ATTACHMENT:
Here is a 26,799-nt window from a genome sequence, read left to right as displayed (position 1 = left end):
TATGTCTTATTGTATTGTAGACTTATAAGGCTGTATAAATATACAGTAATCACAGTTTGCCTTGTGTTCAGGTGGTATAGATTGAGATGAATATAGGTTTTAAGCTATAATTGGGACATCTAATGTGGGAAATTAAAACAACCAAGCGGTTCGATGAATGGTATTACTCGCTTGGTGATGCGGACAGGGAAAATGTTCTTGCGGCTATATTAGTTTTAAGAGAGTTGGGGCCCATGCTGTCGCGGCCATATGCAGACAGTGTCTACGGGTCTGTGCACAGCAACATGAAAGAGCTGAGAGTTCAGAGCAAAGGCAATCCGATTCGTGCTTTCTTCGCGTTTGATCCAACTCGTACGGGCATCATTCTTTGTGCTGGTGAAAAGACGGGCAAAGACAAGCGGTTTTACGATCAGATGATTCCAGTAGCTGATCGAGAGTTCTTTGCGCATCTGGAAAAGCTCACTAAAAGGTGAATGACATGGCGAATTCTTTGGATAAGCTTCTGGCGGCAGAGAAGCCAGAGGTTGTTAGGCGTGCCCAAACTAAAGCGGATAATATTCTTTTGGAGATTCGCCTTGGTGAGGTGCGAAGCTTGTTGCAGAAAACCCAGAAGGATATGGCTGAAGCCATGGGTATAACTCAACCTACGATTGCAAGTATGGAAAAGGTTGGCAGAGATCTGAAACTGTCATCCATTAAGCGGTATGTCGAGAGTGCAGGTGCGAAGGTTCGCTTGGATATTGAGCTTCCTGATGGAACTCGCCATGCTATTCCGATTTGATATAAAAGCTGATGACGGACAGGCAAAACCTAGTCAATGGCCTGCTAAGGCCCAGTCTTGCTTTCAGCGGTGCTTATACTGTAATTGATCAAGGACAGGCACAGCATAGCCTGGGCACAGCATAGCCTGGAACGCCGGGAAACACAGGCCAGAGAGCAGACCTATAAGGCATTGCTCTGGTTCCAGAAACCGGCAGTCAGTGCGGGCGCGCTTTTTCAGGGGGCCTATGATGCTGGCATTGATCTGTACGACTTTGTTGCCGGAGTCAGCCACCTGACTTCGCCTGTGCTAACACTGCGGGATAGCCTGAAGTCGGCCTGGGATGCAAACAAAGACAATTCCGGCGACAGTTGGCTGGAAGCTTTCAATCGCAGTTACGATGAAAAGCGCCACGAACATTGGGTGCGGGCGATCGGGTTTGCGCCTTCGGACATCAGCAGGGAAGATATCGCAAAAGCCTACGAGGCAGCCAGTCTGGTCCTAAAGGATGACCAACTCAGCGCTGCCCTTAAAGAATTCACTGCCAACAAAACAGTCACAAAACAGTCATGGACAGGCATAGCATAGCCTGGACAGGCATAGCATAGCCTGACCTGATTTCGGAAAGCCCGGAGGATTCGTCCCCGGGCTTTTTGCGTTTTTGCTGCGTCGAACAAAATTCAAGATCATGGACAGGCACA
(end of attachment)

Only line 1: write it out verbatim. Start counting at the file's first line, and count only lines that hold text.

Here is a 26,799-nt window from a genome sequence, read left to right as displayed (position 1 = left end):